We’d like to introduce the first of three winners in Logical Increments’ Show Us Your PC Contest! (If you missed it, yesterday we revealed our two Honorable Mentions.)
Ladies and gentlemen, our third place winner: The Onyx III Mini
Recently, a buddy of mine told me that his 4-year-old PC was getting outdated and that he wanted to get a new rig. The big electronics retailer down the street had some good deals, he said.
I gritted my teeth. He kept going on about how it was too bad every computer today has Windows 8 on it and how it costs so much money and time to build your own. Thankfully, he said, the store down the street has a gaming computer on sale.
That’s when I thew up my hands and told him that, as his friend, I could not support him buying a “gaming computer” (or any other PC) from a retailer. He asked me what the big deal was. I told him: the big deal is, if you use your computer for more than just light Internet browsing, if you want to get the most for your money, and especially if you plan to use it for gaming, you really, really should build your own.
He asked me for one good reason why building was so much better than buying. I gave him five, and now I’m giving you a dozen. Here are 12 reasons why you should build your own PC instead of buying it pre-built:
Averaging more than 60 million players each month, League of Legends is the most-played computer game in the world. With that being said, it comes as no surprise to find that fans of this game would check out sites such as leaguesmurfs.com in the hopes of buying League Smurf accounts.
Thankfully, it’s also a game that doesn’t need extreme amounts of computing power to run.
But how powerful of a PC do you need to be to play League at a fast framerate and high resolution? Beyond that, what kind of PC would you need to play League triple monitors or at 4K resolution? This guide will take an in-depth look at the computer hardware necessary to play League on everything from minimum settings like players that might end up using sites like Unrankedlolaccounts.com, up to crazier multi-monitor setups or extremely high resolutions that are more than likely to be used by players that are a lot better.
Bigger is always better, right? When it comes to your graphics card, this isn’t always the case. Both AMD and NVIDIA use easily marketable combinations of letters and numbers to identify their GPUs, but this does not mean that the numbers are easy to understand. This article will explain the subtle nuances in the names of performance graphics cards.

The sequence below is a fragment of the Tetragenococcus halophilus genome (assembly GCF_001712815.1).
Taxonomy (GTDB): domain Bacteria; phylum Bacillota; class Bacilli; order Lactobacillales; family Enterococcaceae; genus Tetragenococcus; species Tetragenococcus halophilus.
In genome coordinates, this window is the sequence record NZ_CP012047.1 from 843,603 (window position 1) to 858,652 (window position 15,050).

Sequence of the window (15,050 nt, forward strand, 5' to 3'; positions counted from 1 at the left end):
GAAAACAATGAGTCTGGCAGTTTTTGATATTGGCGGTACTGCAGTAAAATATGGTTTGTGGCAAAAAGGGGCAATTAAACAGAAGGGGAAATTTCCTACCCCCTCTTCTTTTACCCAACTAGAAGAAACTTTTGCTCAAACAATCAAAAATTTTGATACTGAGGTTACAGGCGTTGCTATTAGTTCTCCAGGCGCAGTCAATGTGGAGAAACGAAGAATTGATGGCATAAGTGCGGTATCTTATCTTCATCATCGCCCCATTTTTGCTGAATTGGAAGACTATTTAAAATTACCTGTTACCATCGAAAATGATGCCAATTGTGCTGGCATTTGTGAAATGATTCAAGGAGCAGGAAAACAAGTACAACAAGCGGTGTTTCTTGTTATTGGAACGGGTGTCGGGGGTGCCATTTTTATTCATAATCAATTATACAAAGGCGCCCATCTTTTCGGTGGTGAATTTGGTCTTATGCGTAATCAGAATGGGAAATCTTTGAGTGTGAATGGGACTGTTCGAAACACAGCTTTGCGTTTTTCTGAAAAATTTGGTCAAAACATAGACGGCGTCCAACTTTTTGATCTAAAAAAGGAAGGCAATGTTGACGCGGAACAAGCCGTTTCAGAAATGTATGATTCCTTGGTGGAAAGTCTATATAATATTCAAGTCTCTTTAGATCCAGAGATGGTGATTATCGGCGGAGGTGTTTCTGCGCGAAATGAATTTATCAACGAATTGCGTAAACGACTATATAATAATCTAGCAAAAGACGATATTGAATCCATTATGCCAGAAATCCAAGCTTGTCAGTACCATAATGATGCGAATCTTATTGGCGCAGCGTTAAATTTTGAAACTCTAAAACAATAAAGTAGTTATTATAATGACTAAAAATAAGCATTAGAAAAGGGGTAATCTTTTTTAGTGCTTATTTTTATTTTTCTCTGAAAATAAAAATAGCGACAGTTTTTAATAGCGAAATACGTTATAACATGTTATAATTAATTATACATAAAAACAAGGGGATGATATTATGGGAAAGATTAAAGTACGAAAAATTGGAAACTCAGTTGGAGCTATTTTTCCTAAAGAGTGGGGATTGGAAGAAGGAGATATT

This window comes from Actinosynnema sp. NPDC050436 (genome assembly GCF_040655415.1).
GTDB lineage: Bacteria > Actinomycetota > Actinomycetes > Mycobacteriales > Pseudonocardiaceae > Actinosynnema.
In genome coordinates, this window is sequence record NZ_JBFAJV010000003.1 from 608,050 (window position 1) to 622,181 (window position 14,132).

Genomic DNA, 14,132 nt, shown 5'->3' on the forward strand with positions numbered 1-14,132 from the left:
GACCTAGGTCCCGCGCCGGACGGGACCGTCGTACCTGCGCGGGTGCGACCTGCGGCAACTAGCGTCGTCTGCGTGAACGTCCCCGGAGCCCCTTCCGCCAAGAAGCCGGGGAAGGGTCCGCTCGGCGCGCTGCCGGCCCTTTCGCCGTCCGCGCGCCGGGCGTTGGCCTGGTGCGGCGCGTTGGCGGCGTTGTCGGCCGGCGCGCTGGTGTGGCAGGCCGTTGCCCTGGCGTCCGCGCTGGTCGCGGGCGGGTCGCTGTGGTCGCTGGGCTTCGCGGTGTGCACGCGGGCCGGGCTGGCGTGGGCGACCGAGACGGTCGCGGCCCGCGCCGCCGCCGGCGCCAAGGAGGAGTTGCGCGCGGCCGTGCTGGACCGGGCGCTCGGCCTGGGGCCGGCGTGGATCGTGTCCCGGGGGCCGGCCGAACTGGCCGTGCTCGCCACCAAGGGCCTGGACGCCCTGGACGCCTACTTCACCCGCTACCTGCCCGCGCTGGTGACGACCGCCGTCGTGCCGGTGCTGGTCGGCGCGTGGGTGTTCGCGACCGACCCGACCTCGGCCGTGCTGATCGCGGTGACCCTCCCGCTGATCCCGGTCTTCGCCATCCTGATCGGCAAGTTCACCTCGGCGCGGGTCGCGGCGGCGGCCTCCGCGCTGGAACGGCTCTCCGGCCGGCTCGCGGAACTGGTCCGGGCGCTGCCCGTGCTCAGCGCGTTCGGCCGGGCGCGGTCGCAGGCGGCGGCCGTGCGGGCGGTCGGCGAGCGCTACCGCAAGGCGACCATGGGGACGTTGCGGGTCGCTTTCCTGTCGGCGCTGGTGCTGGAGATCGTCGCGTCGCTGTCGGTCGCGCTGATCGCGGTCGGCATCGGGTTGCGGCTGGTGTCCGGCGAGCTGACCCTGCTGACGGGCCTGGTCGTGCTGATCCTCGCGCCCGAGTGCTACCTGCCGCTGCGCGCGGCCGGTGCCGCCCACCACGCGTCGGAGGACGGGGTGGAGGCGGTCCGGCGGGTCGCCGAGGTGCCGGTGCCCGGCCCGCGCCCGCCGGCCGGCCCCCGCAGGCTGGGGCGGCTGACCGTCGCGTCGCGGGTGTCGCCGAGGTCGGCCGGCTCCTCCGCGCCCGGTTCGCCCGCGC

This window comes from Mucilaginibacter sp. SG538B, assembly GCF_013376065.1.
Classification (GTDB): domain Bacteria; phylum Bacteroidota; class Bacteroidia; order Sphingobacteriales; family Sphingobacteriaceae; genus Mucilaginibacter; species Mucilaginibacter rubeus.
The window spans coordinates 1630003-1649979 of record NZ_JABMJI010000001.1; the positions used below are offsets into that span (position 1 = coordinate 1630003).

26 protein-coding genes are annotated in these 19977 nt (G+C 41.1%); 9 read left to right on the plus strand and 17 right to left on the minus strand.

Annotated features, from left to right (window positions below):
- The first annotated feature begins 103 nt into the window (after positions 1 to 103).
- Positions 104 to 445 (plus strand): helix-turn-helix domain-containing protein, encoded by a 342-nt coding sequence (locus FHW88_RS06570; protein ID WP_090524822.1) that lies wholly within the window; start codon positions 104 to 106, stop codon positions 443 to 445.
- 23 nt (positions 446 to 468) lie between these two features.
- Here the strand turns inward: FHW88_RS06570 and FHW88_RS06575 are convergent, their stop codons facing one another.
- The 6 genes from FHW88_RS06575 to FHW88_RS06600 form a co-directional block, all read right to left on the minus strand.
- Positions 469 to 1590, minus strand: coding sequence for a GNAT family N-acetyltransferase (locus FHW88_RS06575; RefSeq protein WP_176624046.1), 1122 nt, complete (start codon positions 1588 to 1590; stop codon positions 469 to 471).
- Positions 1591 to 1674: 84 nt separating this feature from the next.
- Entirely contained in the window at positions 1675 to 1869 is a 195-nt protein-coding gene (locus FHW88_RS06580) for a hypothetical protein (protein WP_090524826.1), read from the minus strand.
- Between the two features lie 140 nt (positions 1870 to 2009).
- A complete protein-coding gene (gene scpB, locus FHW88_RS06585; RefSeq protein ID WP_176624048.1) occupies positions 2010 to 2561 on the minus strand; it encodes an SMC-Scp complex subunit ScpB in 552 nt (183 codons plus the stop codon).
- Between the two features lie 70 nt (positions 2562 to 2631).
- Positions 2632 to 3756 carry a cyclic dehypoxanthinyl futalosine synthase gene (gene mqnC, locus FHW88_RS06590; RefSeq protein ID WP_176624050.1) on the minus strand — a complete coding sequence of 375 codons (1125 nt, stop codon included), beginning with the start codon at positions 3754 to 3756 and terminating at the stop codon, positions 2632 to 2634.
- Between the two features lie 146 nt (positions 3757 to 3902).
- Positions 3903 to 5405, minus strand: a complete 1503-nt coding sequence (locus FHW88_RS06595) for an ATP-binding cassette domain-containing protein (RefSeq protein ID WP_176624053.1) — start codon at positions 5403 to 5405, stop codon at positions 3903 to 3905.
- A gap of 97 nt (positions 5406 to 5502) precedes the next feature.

Video editing PCs are not like your typical gaming build. Though they share a lot of components, this type of build requires more of focus on processing and quick storage over sheer graphical horsepower. The following PC build should serve the purpose of photo and video editing very well, and would even perform 3D modeling much better than your average computer. Please note that we will focus on having reasonably-priced components, instead of recommending best-in-class items that not everyone can afford.
Dark Souls 2 is finally out on PC, and this time with much better support for PC features compared to its predecessor. In the video above, we see what the game looks like on a range of graphical settings. This guide will also provide some recommendations for the computer hardware necessary to run at those settings, from the minimum requirements up to maximum settings at 4K resolution.
Before we get started, please note that there are not yet benchmarks for the game available from major English-speaking sites, but there are enough user-reported data for us to comfortably give hardware suggestions.
Elves, orcs and… cat people… will be populating the continent of Tamriel when the Elder Scrolls Online launches on April 4th.
Will your PC be equally prepared for pillaging Daedric ruins and ambushing innocent mud crabs? Let’s check out the system requirements for running the game on minimum settings, intermediate settings, maximum settings at 1080p resolution, and maximum settings at 4K resolution or higher framerates.
Gamers will be rodeo-riding giant robots once Titanfall, the first major shooter of 2014, launches on March 11.
Thinking about getting Titanfall? Wondering if your PC’s specs will leave you crushed under a Titan boot or jetpacking above the competition? Let’s take a look at the system requirements for minimum and maximum settings to find out.
It seems that we are entering a new phase for PC screen resolution, a phase that is several years late. Let us take a look at the latest developments.
Dell has very recently announced that it will be offering a new 24″ screen with a 4K resolution (3840×2160). The shocker? It will be priced at $1400. But that is not all: Dell also announced that in “early 2014”, it will sell a 28″ 4K screen for $1000. If you are not into screens, then you might be thinking that $1400 and $1000 are insanely high prices for a PC screen. Let us put these prices in perspective: Up till last year, if you wanted 4K, you either got a 4K TV ($5000-$6000), or you get a proper PC screen in the form of a $30,000 Eizo.